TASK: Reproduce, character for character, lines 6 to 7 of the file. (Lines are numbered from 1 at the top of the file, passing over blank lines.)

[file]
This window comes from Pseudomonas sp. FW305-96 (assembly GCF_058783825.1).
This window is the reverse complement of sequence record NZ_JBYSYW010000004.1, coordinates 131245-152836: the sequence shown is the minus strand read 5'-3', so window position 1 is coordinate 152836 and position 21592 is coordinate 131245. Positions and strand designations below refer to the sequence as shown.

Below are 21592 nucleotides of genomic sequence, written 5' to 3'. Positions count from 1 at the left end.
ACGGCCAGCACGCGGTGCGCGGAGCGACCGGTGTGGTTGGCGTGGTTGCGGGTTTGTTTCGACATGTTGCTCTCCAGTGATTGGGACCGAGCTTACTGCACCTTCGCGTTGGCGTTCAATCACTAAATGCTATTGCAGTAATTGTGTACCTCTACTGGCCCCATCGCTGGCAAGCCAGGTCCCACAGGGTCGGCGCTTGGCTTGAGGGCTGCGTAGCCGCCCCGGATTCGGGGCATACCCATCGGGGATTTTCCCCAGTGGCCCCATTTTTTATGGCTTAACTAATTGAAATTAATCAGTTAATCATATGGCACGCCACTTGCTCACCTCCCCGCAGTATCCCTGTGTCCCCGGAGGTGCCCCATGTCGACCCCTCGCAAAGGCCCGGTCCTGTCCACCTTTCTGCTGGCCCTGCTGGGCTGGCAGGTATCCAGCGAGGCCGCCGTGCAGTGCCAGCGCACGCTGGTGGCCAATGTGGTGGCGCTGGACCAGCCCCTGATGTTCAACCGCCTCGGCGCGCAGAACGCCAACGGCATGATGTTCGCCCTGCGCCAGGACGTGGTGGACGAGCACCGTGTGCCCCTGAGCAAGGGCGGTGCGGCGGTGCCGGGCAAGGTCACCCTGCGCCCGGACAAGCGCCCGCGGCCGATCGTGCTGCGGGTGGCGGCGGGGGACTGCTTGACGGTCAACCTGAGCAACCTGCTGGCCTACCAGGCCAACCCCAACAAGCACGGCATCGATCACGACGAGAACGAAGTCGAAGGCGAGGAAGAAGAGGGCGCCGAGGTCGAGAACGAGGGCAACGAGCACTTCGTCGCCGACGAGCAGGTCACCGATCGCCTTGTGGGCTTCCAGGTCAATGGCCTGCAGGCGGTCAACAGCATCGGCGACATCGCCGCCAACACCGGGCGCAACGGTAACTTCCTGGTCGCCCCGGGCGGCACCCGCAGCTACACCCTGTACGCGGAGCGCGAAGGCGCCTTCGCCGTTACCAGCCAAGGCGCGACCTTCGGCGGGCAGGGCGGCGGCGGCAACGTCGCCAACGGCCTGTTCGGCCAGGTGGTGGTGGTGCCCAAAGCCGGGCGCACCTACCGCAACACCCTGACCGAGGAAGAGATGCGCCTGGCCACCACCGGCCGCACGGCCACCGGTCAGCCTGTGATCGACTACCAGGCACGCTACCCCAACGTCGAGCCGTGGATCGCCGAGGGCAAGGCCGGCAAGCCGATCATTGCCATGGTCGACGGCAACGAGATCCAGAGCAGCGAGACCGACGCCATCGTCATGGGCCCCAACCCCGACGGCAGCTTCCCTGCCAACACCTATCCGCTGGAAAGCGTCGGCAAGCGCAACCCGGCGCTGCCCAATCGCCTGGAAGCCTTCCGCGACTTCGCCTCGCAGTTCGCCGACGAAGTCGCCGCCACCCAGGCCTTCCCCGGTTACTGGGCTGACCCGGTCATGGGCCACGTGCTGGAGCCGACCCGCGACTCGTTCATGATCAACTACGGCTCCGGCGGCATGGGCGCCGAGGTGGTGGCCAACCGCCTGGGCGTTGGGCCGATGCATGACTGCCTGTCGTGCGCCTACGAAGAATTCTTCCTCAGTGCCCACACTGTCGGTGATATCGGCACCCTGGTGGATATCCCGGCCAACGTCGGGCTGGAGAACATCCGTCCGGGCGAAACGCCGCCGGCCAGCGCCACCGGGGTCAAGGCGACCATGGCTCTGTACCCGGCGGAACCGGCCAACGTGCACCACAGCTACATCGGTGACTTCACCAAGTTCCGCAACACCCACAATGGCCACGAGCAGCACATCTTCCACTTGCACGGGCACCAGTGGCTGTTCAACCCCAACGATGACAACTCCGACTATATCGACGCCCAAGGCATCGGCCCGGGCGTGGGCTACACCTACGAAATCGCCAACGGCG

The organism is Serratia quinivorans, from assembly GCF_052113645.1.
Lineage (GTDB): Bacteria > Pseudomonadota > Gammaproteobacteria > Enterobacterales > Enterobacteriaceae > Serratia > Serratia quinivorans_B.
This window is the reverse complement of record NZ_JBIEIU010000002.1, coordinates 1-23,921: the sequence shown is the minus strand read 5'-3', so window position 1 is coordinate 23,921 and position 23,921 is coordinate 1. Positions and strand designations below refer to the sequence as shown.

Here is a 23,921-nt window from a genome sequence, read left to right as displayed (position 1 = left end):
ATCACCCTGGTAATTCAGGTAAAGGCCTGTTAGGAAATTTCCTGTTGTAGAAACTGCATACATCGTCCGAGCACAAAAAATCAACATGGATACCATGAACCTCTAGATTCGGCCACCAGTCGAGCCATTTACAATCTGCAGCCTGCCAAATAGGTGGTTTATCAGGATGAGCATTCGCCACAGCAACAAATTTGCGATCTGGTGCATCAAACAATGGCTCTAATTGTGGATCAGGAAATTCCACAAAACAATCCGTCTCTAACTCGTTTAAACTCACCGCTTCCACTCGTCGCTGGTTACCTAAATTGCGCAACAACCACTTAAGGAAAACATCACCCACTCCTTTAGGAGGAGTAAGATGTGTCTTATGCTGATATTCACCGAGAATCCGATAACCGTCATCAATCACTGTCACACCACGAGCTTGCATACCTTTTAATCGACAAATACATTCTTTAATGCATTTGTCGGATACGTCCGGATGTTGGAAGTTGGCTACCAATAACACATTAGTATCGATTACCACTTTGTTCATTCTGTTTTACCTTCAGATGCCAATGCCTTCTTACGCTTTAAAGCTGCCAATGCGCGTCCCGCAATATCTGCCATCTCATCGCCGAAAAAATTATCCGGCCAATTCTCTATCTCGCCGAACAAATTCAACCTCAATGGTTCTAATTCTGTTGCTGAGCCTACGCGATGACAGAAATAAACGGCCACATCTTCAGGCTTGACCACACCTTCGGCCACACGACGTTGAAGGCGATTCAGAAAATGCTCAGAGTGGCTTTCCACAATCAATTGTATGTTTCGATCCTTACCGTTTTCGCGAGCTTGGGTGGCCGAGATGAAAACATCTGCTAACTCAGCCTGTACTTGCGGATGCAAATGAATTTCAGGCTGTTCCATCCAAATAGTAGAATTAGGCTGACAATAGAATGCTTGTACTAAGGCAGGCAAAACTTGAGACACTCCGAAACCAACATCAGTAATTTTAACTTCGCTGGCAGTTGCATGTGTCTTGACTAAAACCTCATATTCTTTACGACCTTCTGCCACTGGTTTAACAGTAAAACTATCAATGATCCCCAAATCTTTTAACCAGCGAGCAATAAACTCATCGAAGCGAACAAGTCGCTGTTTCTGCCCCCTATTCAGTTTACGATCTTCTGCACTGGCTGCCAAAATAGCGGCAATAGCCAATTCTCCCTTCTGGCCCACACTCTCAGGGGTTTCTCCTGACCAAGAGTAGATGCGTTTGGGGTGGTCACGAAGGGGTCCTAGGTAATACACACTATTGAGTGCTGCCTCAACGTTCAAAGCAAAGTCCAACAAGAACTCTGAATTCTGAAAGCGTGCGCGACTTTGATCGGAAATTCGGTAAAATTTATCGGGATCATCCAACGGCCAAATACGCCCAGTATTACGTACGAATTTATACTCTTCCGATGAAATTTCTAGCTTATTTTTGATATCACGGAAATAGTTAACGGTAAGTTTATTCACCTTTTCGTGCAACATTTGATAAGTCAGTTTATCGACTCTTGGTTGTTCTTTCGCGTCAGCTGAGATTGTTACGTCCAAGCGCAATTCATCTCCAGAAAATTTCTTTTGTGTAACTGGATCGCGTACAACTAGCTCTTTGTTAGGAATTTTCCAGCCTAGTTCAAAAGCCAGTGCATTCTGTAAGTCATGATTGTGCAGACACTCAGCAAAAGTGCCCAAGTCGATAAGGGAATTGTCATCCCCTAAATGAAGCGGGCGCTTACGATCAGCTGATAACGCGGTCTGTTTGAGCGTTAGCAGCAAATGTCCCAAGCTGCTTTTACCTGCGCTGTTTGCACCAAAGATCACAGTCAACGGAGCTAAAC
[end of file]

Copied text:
Lineage (GTDB): Bacteria > Pseudomonadota > Gammaproteobacteria > Enterobacterales > Enterobacteriaceae > Serratia > Serratia quinivorans_B.
This window is the reverse complement of record NZ_JBIEIU010000002.1, coordinates 1-23,921: the sequence shown is the minus strand read 5'-3', so window position 1 is coordinate 23,921 and position 23,921 is coordinate 1. Positions and strand designations below refer to the sequence as shown.